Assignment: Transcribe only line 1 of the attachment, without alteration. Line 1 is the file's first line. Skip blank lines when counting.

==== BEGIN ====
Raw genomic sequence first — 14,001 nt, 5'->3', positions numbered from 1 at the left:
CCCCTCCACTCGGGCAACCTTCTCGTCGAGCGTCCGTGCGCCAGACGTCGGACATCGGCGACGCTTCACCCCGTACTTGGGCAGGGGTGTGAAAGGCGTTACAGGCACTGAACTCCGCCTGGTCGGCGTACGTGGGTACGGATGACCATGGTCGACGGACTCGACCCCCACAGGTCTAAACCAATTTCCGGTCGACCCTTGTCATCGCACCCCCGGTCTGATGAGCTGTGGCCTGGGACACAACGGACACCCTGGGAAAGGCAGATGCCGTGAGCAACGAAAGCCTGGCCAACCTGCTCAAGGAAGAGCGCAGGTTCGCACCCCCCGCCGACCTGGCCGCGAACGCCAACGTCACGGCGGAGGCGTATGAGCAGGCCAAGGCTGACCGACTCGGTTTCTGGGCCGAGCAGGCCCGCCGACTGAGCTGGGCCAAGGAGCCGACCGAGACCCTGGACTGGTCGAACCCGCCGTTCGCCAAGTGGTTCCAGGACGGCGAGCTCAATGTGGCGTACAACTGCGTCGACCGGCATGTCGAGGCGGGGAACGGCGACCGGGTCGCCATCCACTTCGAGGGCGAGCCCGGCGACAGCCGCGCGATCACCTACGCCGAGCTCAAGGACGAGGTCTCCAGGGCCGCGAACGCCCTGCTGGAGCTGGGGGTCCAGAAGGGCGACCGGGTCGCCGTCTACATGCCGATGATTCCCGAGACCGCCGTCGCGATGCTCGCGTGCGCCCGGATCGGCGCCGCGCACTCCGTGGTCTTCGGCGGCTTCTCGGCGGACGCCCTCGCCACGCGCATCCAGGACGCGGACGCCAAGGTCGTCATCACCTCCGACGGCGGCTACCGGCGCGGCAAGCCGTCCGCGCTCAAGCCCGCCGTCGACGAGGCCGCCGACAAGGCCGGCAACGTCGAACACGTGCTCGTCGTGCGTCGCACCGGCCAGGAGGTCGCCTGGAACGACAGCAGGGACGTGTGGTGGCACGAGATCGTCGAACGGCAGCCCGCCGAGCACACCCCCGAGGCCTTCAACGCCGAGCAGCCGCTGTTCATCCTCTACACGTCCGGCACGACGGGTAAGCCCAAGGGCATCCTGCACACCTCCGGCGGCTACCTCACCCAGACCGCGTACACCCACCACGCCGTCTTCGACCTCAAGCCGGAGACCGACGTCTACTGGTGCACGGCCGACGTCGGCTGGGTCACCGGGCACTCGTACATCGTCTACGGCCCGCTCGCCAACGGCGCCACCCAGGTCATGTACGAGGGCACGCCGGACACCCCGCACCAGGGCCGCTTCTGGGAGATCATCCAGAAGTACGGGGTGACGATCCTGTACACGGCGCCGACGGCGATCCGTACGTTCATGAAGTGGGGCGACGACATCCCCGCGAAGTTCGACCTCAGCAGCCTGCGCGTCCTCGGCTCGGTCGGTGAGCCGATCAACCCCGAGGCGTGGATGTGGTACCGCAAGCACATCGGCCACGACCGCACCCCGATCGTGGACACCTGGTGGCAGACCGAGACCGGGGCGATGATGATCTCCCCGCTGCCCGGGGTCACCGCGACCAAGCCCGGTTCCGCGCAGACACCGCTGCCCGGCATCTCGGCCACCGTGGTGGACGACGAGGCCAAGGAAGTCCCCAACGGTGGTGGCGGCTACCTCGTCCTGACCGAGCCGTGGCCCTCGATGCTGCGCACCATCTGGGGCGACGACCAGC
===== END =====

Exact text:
Raw genomic sequence first — 14,001 nt, 5'->3', positions numbered from 1 at the left: